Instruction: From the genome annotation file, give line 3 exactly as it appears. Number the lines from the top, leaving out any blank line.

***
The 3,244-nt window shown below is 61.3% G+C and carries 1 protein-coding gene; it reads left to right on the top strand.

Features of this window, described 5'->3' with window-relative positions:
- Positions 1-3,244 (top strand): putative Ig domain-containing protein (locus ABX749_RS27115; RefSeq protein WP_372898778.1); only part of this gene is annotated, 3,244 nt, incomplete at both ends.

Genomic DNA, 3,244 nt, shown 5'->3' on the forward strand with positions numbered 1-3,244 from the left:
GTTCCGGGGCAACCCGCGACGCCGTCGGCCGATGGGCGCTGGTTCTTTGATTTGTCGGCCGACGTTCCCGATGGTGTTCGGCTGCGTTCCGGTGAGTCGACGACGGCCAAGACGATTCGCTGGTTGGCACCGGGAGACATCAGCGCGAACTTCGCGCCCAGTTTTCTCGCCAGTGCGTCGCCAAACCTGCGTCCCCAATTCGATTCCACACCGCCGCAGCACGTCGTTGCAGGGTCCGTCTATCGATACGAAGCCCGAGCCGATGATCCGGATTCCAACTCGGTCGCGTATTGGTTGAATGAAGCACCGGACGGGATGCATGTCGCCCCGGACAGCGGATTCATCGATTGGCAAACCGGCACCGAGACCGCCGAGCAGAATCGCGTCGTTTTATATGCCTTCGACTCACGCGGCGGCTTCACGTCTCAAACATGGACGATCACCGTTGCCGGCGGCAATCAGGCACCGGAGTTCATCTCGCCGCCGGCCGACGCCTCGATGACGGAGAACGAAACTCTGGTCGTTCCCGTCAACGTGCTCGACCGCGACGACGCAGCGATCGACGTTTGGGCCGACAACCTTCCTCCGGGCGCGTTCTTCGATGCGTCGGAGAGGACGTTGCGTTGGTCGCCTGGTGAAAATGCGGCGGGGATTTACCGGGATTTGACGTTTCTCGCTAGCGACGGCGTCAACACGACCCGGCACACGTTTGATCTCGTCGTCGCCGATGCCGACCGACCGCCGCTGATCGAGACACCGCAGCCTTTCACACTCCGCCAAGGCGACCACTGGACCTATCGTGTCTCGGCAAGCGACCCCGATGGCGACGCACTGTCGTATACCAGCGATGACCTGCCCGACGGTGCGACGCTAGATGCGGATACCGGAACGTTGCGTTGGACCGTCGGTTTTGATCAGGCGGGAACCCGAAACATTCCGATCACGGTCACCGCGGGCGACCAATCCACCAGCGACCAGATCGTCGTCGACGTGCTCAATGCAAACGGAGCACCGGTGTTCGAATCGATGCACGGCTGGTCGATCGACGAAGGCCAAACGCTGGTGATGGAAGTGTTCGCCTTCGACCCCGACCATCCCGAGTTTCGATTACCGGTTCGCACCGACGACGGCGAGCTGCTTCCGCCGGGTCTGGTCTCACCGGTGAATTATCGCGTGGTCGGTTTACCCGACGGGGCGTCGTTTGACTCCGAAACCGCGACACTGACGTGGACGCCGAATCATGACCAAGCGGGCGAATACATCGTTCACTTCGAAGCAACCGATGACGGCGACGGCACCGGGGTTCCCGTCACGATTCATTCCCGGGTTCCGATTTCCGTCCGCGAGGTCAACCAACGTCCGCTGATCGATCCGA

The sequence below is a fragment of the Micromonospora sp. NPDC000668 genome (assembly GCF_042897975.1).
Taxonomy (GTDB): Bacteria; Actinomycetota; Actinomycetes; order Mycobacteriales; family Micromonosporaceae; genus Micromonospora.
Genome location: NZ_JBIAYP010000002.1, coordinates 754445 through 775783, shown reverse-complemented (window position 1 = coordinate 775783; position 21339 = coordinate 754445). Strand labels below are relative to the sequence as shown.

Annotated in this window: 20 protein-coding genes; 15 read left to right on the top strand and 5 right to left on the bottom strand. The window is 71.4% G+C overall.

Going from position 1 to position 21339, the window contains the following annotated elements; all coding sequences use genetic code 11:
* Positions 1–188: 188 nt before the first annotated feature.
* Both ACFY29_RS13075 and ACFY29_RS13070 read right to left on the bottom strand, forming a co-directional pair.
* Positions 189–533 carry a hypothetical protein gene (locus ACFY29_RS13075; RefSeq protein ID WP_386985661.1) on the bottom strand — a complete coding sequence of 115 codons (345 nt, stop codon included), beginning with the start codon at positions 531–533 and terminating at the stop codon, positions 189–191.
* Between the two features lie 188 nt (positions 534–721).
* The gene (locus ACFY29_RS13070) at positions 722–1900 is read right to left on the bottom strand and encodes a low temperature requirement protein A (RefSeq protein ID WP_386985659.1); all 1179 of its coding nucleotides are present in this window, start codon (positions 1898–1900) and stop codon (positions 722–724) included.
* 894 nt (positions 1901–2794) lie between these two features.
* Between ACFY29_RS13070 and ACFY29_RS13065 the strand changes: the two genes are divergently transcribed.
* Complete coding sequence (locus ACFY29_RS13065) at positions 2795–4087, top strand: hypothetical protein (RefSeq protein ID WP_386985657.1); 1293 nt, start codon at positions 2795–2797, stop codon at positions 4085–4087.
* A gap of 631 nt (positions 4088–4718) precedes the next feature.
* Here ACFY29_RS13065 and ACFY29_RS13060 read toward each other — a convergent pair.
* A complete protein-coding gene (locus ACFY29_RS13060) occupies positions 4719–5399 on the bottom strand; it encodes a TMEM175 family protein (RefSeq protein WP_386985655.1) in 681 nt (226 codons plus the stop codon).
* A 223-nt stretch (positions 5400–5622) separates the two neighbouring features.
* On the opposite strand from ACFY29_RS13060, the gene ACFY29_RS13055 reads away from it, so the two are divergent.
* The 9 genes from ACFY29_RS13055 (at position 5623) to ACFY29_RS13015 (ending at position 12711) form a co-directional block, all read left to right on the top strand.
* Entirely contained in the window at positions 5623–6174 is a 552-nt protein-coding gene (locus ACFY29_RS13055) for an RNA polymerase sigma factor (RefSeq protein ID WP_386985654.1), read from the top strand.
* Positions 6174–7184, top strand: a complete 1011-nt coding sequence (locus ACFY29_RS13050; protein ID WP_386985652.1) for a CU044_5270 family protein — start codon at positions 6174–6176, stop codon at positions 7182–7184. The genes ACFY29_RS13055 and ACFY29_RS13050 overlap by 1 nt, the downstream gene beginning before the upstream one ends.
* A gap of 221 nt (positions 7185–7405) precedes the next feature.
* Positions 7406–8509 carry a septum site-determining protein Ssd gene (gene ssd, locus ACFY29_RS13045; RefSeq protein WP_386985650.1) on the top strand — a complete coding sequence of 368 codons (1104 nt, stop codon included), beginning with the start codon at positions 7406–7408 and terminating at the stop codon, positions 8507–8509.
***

- Positions 1-3,244 (top strand): putative Ig domain-containing protein (locus ABX749_RS27115; RefSeq protein WP_372898778.1); only part of this gene is annotated, 3,244 nt, incomplete at both ends.